Spotlight Interview: Hartford Hospital

Steven Zweibel, MD, FACC, Director of Electrophysiology, and Sharon Thum-Gebrian, RN Hartford Hospital Hartford, Connecticut
Steven Zweibel, MD, FACC, Director of Electrophysiology, and Sharon Thum-Gebrian, RN Hartford Hospital Hartford, Connecticut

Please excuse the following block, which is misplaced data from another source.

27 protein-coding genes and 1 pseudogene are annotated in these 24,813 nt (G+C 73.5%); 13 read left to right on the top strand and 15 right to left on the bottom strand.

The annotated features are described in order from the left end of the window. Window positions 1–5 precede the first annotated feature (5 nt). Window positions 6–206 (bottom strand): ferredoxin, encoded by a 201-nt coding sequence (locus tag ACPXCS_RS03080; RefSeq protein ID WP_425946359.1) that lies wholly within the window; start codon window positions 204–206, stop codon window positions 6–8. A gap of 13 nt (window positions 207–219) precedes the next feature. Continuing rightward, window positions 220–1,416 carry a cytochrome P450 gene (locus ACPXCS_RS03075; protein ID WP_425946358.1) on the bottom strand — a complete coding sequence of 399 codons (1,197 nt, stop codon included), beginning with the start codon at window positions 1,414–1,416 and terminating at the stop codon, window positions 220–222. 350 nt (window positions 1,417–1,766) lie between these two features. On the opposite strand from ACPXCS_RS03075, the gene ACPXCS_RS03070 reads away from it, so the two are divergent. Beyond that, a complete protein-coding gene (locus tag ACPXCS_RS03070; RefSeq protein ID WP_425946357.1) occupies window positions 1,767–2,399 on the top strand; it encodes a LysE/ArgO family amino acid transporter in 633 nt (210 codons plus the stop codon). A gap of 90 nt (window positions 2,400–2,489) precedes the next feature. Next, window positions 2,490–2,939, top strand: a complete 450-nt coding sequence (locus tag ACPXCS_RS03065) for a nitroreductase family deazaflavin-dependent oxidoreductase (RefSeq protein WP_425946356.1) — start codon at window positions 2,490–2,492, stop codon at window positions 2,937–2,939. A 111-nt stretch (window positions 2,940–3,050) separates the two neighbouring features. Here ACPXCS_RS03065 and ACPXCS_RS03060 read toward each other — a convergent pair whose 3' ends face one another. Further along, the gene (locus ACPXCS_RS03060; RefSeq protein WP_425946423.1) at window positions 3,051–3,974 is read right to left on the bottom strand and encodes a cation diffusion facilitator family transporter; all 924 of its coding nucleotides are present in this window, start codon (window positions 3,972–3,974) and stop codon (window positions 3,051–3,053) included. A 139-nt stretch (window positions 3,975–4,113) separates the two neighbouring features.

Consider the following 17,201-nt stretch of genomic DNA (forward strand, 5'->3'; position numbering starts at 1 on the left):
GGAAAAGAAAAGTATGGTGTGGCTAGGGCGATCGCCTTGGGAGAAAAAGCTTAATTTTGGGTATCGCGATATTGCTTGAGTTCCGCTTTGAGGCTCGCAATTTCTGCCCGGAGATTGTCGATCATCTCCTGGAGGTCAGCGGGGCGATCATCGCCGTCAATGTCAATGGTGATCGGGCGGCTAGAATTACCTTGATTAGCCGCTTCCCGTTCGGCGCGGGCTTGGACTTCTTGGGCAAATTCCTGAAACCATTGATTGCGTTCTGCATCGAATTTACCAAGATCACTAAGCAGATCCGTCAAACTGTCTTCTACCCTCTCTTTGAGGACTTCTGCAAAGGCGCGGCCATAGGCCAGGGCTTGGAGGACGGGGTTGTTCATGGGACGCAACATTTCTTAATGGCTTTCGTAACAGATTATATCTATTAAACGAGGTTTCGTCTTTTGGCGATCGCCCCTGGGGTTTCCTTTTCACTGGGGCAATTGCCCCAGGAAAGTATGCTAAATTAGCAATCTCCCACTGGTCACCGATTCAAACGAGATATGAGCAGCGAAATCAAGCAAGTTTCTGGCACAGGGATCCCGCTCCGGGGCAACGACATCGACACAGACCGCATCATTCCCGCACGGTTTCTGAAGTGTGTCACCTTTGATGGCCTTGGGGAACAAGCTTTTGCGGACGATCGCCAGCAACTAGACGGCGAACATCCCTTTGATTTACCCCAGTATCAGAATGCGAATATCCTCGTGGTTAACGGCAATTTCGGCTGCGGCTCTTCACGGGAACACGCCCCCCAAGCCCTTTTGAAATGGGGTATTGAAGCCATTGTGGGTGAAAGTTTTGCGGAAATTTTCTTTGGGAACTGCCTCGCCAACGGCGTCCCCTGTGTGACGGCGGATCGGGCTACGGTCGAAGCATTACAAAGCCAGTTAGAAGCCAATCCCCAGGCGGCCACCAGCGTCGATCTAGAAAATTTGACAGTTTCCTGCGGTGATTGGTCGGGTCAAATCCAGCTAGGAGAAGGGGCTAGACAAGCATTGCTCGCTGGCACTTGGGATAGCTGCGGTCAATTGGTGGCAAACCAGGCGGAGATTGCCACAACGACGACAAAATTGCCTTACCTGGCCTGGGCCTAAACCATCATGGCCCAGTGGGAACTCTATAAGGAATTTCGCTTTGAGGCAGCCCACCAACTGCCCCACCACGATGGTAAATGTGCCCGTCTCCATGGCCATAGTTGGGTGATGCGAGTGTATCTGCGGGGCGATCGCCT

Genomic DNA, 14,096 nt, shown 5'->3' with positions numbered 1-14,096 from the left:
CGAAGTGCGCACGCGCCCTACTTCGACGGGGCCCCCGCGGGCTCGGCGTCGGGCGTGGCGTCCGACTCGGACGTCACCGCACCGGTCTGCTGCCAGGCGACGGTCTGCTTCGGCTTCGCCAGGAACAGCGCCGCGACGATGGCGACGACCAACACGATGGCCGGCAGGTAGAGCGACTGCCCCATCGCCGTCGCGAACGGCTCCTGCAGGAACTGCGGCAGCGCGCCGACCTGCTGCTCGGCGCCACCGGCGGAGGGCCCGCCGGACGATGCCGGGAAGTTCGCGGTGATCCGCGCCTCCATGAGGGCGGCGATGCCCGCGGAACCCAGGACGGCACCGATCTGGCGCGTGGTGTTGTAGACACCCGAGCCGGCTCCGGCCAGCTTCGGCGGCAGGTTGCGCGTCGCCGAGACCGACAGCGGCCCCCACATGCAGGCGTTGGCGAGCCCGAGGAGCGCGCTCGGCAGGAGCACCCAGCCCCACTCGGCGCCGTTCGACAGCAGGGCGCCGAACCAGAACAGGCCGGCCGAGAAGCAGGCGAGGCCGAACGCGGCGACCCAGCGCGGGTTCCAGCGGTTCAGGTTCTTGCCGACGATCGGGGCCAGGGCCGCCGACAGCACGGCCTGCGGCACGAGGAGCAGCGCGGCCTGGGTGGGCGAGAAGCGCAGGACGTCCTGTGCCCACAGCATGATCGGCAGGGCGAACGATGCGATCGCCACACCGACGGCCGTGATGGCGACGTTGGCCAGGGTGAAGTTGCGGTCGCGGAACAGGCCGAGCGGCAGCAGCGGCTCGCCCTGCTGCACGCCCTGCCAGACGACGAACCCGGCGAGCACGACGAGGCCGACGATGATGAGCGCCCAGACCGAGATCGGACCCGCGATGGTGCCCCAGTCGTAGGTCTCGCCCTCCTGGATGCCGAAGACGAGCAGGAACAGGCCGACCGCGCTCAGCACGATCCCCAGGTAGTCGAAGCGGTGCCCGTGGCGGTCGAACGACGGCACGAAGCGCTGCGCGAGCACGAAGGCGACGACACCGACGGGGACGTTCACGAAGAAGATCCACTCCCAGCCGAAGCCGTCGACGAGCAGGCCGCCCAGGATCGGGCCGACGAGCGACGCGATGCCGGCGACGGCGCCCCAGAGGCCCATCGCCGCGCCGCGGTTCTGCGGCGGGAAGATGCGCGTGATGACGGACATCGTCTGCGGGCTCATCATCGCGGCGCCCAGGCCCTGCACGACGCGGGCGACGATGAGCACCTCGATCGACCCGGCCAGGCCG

What is the size of your EP lab facility and number of staff members? What is the mix of credentials at your lab? Hartford Hospital has one dedicated state-of-the-art invasive EP laboratory. We also have a dedicated diagnostic EP laboratory in a separate location where we perform diagnostic EP studies, ICD testing, cardioversions, and tilt table studies. Additionally, we share a cardiovascular OR suite for laser lead extractions and device implants when our primary lab is too busy to accommodate these cases. Our staff currently consists of three board-certified invasive electrophysiologists, three full-time registered nurses (RNs), and one part-time registered nurse (RN), as well as one electrophysiology technologist (RCES). We will be obtaining extra space in a lab next to ours that we will be sharing with the interventional neuroradiologists when their new laboratory is completed in March 2010. With the addition of the new laboratory space, we will have three open positions for two RNs and a CV/EP technologist. When was the EP lab started at your institution? Dr. Jeffrey Kluger established the invasive EP program at Hartford Hospital in 1999 with the recruitment of Dr. Christopher Clyne, who in 2000 became (and remains) our invasive EP laboratory director. In July 2008, Dr. Steven Zweibel joined the faculty of Hartford Hospital as the director of cardiac EP. What types of procedures are performed at your facility? Approximately how many are performed each week? We perform all interventional electrophysiology procedures, which includes radiofrequency ablation of complex arrhythmias (including atrial fibrillation [AF] and ventricular tachycardia [VT]), laser lead extractions and all basic as well as complex device implantations. On a monthly basis, we provide services for approximately 50-60 patients. Our yearly volume includes about 200-250 ablation procedures and 400-450 device implantations. What is the primary goal of your program? Our primary goal is to provide comprehensive electrophysiology services utilizing state-of-the-art technology in a patient-focused environment with particular attention to cost containment. We do not nor do we plan to focus solely on only one type of electrophysiology service. We are privileged to have a group of electrophysiologists, Dr. Steven Zweibel, Dr. Christopher Clyne and Dr. Eric Crespo, who direct us to excellence by providing quality patient-focused care. Who manages your EP lab? Sharon Thum-Gebrian, RN holds joint positions as manager of the EP lab, manager of the arrhythmia services and physician office practice manager. Her background as a cardiac intensive care nurse for 20 years as well as an EP nurse and a pacemaker clinician gives us a unique advantage, as she understands the overall inter-departmental complex dimensions of the EP program here at Hartford Hospital. Is the EP lab separate from the cath lab? How long has this been? Are employees cross-trained? Our EP lab has a primarily dedicated EP staff. We are separate and distinct from the cath lab. Minimal cross training of the arrhythmia nurse from the diagnostic EP lab and the device clinician nurse have assisted the lab when staffing issues arise. Do you have cross training inside the EP lab? What are the regulations in your state? Our EP lab staff is trained to perform any task necessary within the lab, with administering medications being the responsibility of the nurses. Frank Natale, RN, Angela Leininger, RN, Ralph Meyer, RN, and Joseph Criniti, RN are credentialed in procedural sedation and function as scrub techs under the guidance of the physician. For deep sedation during ablations and ICD implants, we are covered by the anesthesiology department, who also cover most other cases in the EP laboratory as well. What new equipment, devices and/or products have been introduced at your lab lately? How has this changed the way you perform those procedures? Within the past year we have added or upgraded much of our technology in the laboratory. The biggest addition was the Sensei X Robotic Catheter System (Hansen Medical, Mountain View, CA). We were the first EP laboratory in Connecticut to perform a case with the Sensei robot and the first laboratory in the country to receive the upgraded Sensei X system. We have started to perform more of our atrial fibrillation procedures with the robot, and plan to use it more often for these procedures. We have upgraded our ESI system with the newest EnSite Velocity System (St. Jude Medical, St. Paul, MN), and will be soon upgrading our Carto system (Biosense Webster, Inc., a Johnson & Johnson company, Diamond Bar, CA) with Carto 3. Both systems have the capability to merge or fuse CT or MRIs with our real-time maps for more accurate navigation. We also recently replaced our Prucka recording system (GE Healthcare, Waukesha, WI) with the EP-Workmate EP Lab Recording System (St. Jude Medical). The Prucka system will be moved to our new laboratory when this is available. We also added irrigated catheter systems from both Biosense Webster Inc. (ThermoCool) and St. Jude Medical (Cool Path) to assist us with both atrial fibrillation and VT ablations. In addition, we use the Spectranetics CVX-300 excimer laser for lead extractions (Spectranetics Corporation, Colorado Springs, CO), Biosense Webster Inc.’s AcuNav for intracardiac echocardiography, and Medtronic CryoCath GEN IV for cryoablation. Who handles your procedure scheduling? Do you use particular software? All scheduling for the EP lab is coordinated through our physician’s office staff, which consists of three very dedicated administrative associates, Julie Buerk, AAIII, Demetta Smith, AAII, and Erika Leslie, AAII. We use Novell GroupWise with a shared calendar for lab scheduling. What type of quality control/quality assurance measures are practiced in your EP lab? Our nursing notes are generated from the EP-Workmate (St. Jude Medical) and the CardioLab (GE Healthcare) system. We have incorporated all of our quality control and quality assurance measures within the body of our nursing notes, making the documentation a comprehensive quality report. We include fluoroscopy times, incision start time, verbal time out, verification of correct patient, site/side, and procedure, as well as surgical site fire risk assessment. We also have EP, procedural and OR monthly meetings designed for establishing patient safety quality goals based on Joint Commission’s recommendations. Procedural and anesthesia complications are tracked for each case and presented for discussion at our quarterly EP/arrhythmia M&M conferences. All patients are called within 48-72 hours of their procedure by the EP nursing staff for our patient satisfaction survey. We are extremely proactive with our patient suggestions. How is inventory managed at your EP lab? Who handles the purchasing of equipment and supplies? Our EP technologist is responsible for the ordering of major vendor supplies. He is also responsible for unpacking all the supplies and stocking the storeroom. One of our EP nurses is responsible for basic store room medical supplies. We are in the process of developing an Excel spreadsheet with all inventory and par levels. Has your EP lab recently expanded in size and patient volume, or will it be in the near future? We are in the process of building an additional EP/neuro biplane laboratory, which will be utilized by EP at least 50% of the time. Our new lab is scheduled to open in Spring 2010. We are scheduling our procedures out at least 4-7 weeks due to lab availability, which will improve with the addition of this new laboratory. Volumes have been increasing over the past few years, and we plan on this continuing into the future. How has managed care affected your EP lab and the care it provides patients? Managed care has not affected our patient-centered care model. We continue to provide the necessary procedures regardless of payment ability. We also work with patient registration and patient accounts for assistance with some of our more financially challenging cases. Have you developed a referral base? Hartford Hospital is a large tertiary hospital with a network referral base. In addition, our electrophysiologists provide regular educational meetings for different cardiology and primary care physician groups in the area. These educational sessions provide information about the capabilities of our physicians and labs, as well as inform physicians about the latest indications for procedures such as ICD implantation for primary prevention of sudden death and AF ablation for patients with symptomatic atrial fibrillation despite antiarrhythmic medications. What measures has your EP lab implemented in order to cut or contain costs? In addition, in what ways have you improved efficiencies in patient through-put? In 2008-2009, our hospital contracted consultants (Cath Source) to guide and formulate new strategies for completive contract negotiations and vendor pricing. This process was a success and we have now internalized the course of action with methodologies that have proved successful. We have developed three Clinical Quality Value Analysis (CQVA) committees (Medical/Surgical, Procedural/Interventional and Periop services). The CQVA is a standard approach to reviewing new clinical supplies and equipment to ensure adherence to hospital standards, as well as appropriate financial reviews, training and education, and trials/implementation. With the addition of our new lab, we are also growing the holding area in radiology by four beds, and increasing the nursing competencies to meet the standards of the American Society of PeriAnesthesia Nursing (ASPAN). Does your EP lab compete for patients? Has your institution formed an alliance with others in the area? Our EP lab is in a small way in competition with a Catholic hospital across the city. We are also in competition with a 200-bed hospital in the next town that also has an EP lab. Hartford Healthcare has been aggressive in forming alliances with area hospitals to form a unified healthcare network in our region. How does your lab handle call time for staff members? Our EP lab does not have call. Our team stages their start times and end times from 10-12 hours to cover the scheduled cases. How are new employees oriented and trained at your facility? We strongly prefer nurses with cardiac critical care experience to apply to work in our EP laboratory. We feel it takes six months to one year to train a new employee in just the basics. It takes about two years before the employee is completely competent in all aspects of EP nursing, including having the capability to interpret EP tracings, interrogate devices, and assist with all equipment in the laboratory. Our physicians and nursing staff are very engaged with the new staff members. We have weekly staff meetings to discuss the upcoming cases and discuss case-specific questions. The physicians make it a point to take time on a regular basis to discuss cases and difficult EP concepts. Ideally, all nurses will eventually take and pass the IBHRE exam for allied professionals. What types of continuing education opportunities are provided to staff members? Our physicians are our best resource. They take the time to explain and answer any of the staff’s questions. We are also privileged to have vendors who share their knowledge with us. We take advantage of the specialized EP conferences offered by Order and Disorder in the Cardiac Rhythm EP training programs (www.orderanddisorder.com) as well as courses offered by St. Jude Medical for basic EP, reading electrograms and training with the EnSite Velocity mapping system. We also send at least 2-4 staff members to the annual Heart Rhythm Society scientific sessions as our budget allows. How do you prevent staff burnout? Our lab is not required to take call, and we are not open on weekends. We have self scheduling within the lab, which is a real crowd pleaser. The staff works four days a week, so if someone has a long day, the other days are usually within the scheduled 10-11 hours. Our employee turnover rate is very low. How do you handle vendor visits to your department? Do you contract with vendors? Vendors are required to participate in REPtrax (www.reptrax.com), a vendor credentialing system. Our hospital has several vendor stations for them to sign in and receive their badge for the day. Regular vendors also receive, through security, vendor badges for access to the EP lab and OR. They also must introduce themselves to the patient as an industry representative who will be in the lab during the case. We contract with the three major vendors (Medtronic, St. Jude Medical, and Boston Scientific), but have no set implant quotas per vendor. Describe a particularly memorable or bizarre case that has come through your EP lab. What lessons did you learn from it? We recently had a case of a young woman who suffered a cardiac arrest. Her husband performed CPR, and EMS successfully defibrillated her from ventricular fibrillation. She was brought to Hartford Hospital and was placed into our hypothermia protocol. She recovered full mental function and underwent diagnostic testing — all of which was completely unremarkable. Diagnostic EP study was unremarkable, and she underwent ICD implant. Afterwards she was noted to have multiple runs of polymorphic VT that were initiated with the same narrow ventricular premature complex (VPC), which we felt was emanating from the left-sided fascicular system. She received ICD shocks for this VT, and antiarrhythmic medications were ineffective in preventing these occurrences. An EP study was performed, and the VPCs were mapped to the left posterior fascicular system using Biosense Webster Inc.’s Carto mapping system. Ablation was performed in this region, eliminating all VPCs. She is two months post-procedure and has had no further episodes of VT. Does your lab use a third party for reprocessing? Yes we utilize a third party for reprocessing. This has resulted in significant cost savings. The catheters are sterilized three times, then disposed. Approximately what percentage of your ablation procedures are done with cryo? What percentage is done with radiofrequency? Most of our cases are done with radiofrequency ablation. Cryo is only used in very selected cases (i.e., accessory pathways or atrial tachycardias close to the normal electrical conduction system). Do you perform only adult EP procedures or do you also do pediatric cases? Is there cross training for pediatric cases? At present we only perform cases on adult patients, although we will occasionally perform ablations on teenage patients of adult size. What measures has your lab taken to minimize radiation exposure to physicians and staff? We routinely monitor radiation exposure with badges that are changed monthly. We use pulsed fluoro and low frame rates for most imaging to minimize radiation. For very long cases, we are careful to keep the fluoroscope in the same angulation for the entire case to avoid radiation burns. We hope using Hansen Medical’s Sensei robot during more cases will also help in reducing radiation exposure to both staff and patients. Do your nurses participate in the follow up of pacemakers and ICDs? Our EP nurses do not participate in the follow up of devices. The Arrhythmia Service is responsible for device follow-up. The three Arrhythmia Service nurses oversee all device evaluations and post-op evaluations within the inpatient arena. We are fortunate to have Danette Guertin, APRN, IBHRE, who has 10 years experience with ICDs; she is the ICD coordinator for our ICD clinics. Danette is joined by Thea Ling, RN, David McComas, RN, and Diane Marci, technician, in the ICD clinic. Our ICD clinic population is about 1,300 patients. We also have an arrhythmia technician with 40 years of experience, Deb Lonkoski, as well as technician, Angela Pastorelli and our pacemaker clinician, Mark Salamacha, RN, IBHRE, to follow our pacemaker population. This staff travels to five satellite clinics in the Greater Hartford area along with our cardiology clinics here on campus to provide ICD and pacemaker evaluations. One of our electrophysiologists are present at all patient clinics. We utilize the Paceart® System (Medtronic, Minneapolis, MN) for our pacemaker database. We also have our own ICD database based off of Microsoft Access that was developed by Danette Guertin, APRN and Dr. Jeffrey Kluger. What are some of the dominant trends you see emerging in the practice of electrophysiology? How is your lab preparing for these future changes? We feel that there are two major trends — more atrial fibrillation ablation procedures and more CRT device implants. We are preparing for these with our recent purchase of Hansen Medical’s Sensei robot to hopefully eventually improve our outcomes and reduce our procedure times, and we are expanding with another laboratory to handle the increase in volume. What are your thoughts about non-EPs implanting ICDs? Do you train such individuals? Given the complexity of ICDs, we strictly believe that only electrophysiologists should implant, program, and follow ICDs. We do not train individuals to implant ICDs. What about device recalls? How has your lab handled these? We analyze each recall independently and determine the risks to our patients. We utilize our ICD database as well as lists of patients from the manufacturers to determine which patients are affected. We also will typically inform patients of the recall with a letter and follow up any concerns by phone or with in-office visits. We carefully weigh the risks of explant and re-implant with the known risks of the recall. Is your lab doing transtelephonic device follow-up? The Arrhythmia Service staff is responsible for all device follow-ups. All ICDs presently implanted are wireless, and we encourage all patients to utilize their remote follow-up capabilities. We have also started to implant St. Jude Medical’s wireless Accent RF pacemaker and Anthem RF (CRT pacemaker) in select patients, and are encouraging all pacemaker patients to switch over to the remote services for follow-up as well. Is your EP lab currently involved in any clinical research studies or special projects? Which ones? We are involved in the VEST/PREDICTS trial (Medtronic and NIH) to determine if a wearable external defibrillator vest in patients after a myocardial infarction with EF ≤ 35% reduces mortality and to determine a predictive algorithm for future arrhythmic events. We are also involved in the PROVIDE trial (St. Jude Medical) to evaluate two different ICD programming strategies for the occurrence of inappropriate ICD therapies in patients receiving an ICD for primary prevention indications. We were just accepted to be a site for the CABANA trial to compare antiarrhythmic drug therapy to catheter ablation for the treatment of AF. Are you ACGME-approved for EP training? What do you think about two-year EP programs? We are not ACGME-approved for EP training. Given the wealth of technology and the number of procedures an electrophysiologist is expected to be proficient in, a two-year training program seems to be almost mandatory. Does your staff provide any educational materials for patients who may have additional questions about their condition/procedure? In addition, does your hospital or lab staff have a device support group? All patients are given educational materials regarding their procedures pre-operatively. We have several forms of educational materials, including booklets we have purchased, a website, and pamphlets we have developed in-house. Angel Rentas, APRN has developed a specific information pamphlet for both ablation procedures and device implants. These pamphlets address the basic questions that we have collected from our patients over the years, including sections pertaining to “Day of Your Procedure,” “After Your Procedure,” “Important Points to Remember,” and “Discharge Instructions.” Along with our post-op device evaluations, we give the patient a packet of information including their follow-up MD and clinic appointments. ICD Coordinator Danette Guertin, APRN, IBHRE and Diane Marci, technician, have been conducting an ICD support group for 10 years. Each year we have two educational dinner meetings sponsored by device vendors, and typically invite someone to give a talk. We have also had meetings that were purely for relaxing, including entertainment with a band and comedian. Give an example of a difficult problem or challenge your lab has faced. How it was addressed? A competing EP lab in our city was in need of EP nurses. One of our nurses was going to leave to go there — principally for a higher salary. Given the need to keep a well-trained team together, we looked at all of the nurses’ salaries to be sure they were in line with surrounding rates. We were able to give all of the nurses a raise as well as keep the nurse who had initially planned on leaving. Describe your city or general regional area. How does it differ from the rest of the U.S.? Hartford Hospital, founded in 1854, is one of the largest teaching hospitals and tertiary care centers in New England, and has been training physicians for nearly 130 years. It is a member of Hartford Healthcare Corporation, a large, diversified health care system. The hospital is an 867-bed regional referral center. The hospital’s active medical staff includes more than 900 physicians and dentists within 17 departments. In 2006, the hospital had over 39,200 discharges and 80,000 emergency department visits. It delivered close to 4,000 babies that year. The hospital has been a “Top 100” hospital multiple times, and was the only one in Connecticut to be named one of the country’s “Top 50” hospitals and a “Top 10” hospital for cardiovascular surgery in a survey published by the AARP. Major centers of clinical excellence include cardiology, oncology, emergency services and trauma, mental health, women’s health, orthopedics, bloodless surgery and advanced organ transplantation. Hartford Hospital owns and operates the state’s only air ambulance system, LIFE STAR. Please tell our readers what you consider unique or innovative about your EP lab and staff. Our staff and physicians are a superb team who all work very well together for the goal of providing top quality, cutting-edge electrophysiology care to our patients. They exhibit dedication and a willingness to go the extra mile in order to achieve exemplary outcomes and patient satisfaction. Each member of our team is constantly looking for ways to grow professionally and personally, and bring back the knowledge to share with the group. We are also fortunate to have the latest in technology to provide our patients with the best electrophysiology care possible. For more information, please visit: http://harthosp.org/